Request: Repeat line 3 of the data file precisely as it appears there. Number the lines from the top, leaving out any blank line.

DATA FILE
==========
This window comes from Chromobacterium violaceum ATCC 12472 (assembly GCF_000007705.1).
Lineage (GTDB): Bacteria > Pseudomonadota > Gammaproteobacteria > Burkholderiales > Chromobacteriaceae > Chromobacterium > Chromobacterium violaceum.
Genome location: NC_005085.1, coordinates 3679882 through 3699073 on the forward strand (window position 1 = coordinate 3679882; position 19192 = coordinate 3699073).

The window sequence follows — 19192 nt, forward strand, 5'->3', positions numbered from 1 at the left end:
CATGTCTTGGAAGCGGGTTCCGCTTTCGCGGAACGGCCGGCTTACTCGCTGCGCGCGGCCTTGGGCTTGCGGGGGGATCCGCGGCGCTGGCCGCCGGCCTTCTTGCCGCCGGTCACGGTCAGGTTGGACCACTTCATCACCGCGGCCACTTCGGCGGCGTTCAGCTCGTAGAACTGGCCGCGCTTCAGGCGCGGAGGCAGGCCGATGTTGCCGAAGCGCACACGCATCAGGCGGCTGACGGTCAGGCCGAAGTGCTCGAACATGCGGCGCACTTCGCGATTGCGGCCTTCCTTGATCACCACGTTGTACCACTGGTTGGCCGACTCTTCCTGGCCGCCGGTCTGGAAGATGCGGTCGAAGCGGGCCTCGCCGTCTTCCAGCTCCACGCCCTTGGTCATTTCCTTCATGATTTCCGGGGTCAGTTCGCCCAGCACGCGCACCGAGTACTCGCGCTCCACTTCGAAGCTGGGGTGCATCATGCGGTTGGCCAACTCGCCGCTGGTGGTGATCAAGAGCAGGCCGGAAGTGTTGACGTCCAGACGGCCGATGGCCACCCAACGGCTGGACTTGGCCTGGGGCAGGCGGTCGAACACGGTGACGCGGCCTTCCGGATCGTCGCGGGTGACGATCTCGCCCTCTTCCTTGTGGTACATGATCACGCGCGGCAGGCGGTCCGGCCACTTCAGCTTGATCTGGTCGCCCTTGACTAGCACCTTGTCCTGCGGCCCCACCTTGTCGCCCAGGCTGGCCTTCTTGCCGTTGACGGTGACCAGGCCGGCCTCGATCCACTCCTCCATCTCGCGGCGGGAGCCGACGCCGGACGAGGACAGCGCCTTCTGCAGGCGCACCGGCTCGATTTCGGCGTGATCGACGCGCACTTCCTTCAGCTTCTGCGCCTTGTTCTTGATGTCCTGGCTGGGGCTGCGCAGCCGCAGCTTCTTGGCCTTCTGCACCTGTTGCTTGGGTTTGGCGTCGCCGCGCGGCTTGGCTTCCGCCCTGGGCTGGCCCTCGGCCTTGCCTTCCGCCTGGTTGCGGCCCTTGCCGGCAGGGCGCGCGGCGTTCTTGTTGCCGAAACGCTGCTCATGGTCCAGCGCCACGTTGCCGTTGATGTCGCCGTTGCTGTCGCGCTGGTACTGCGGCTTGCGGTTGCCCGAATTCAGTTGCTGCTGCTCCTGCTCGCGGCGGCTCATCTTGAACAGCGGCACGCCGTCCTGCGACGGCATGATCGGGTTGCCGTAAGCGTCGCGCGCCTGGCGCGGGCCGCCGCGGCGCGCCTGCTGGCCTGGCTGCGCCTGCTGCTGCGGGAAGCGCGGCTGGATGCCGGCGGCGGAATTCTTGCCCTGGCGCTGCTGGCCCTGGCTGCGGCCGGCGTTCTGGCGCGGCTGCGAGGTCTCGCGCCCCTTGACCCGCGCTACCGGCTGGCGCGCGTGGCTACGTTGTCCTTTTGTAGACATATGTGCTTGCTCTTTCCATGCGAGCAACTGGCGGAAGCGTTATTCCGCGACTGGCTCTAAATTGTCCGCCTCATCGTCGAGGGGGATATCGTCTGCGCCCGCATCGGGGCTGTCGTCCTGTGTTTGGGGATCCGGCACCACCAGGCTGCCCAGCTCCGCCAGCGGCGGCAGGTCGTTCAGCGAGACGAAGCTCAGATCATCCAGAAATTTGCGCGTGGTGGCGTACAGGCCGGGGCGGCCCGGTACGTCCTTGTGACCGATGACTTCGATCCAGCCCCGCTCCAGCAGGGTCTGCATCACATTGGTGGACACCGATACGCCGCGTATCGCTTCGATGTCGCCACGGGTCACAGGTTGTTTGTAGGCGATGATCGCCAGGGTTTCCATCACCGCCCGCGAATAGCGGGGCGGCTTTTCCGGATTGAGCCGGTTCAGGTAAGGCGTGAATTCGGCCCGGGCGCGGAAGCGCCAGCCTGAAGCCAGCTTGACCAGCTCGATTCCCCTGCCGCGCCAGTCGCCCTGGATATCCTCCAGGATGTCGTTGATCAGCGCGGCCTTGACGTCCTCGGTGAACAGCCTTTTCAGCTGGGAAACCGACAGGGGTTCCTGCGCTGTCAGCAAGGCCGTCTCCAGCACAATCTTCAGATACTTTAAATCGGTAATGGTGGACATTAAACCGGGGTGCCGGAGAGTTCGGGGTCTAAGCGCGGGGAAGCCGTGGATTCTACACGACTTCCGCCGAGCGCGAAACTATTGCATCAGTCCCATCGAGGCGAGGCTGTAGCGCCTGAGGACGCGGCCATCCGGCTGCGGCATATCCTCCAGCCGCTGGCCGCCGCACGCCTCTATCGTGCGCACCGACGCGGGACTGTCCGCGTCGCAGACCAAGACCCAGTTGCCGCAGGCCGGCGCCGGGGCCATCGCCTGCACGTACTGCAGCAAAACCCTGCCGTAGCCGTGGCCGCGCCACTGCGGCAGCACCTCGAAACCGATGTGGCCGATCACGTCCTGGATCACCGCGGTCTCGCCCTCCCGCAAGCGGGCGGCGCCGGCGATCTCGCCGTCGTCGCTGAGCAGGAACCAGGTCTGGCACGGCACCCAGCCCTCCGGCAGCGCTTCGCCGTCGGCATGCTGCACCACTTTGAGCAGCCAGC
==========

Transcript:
Genome location: NC_005085.1, coordinates 3679882 through 3699073 on the forward strand (window position 1 = coordinate 3679882; position 19192 = coordinate 3699073).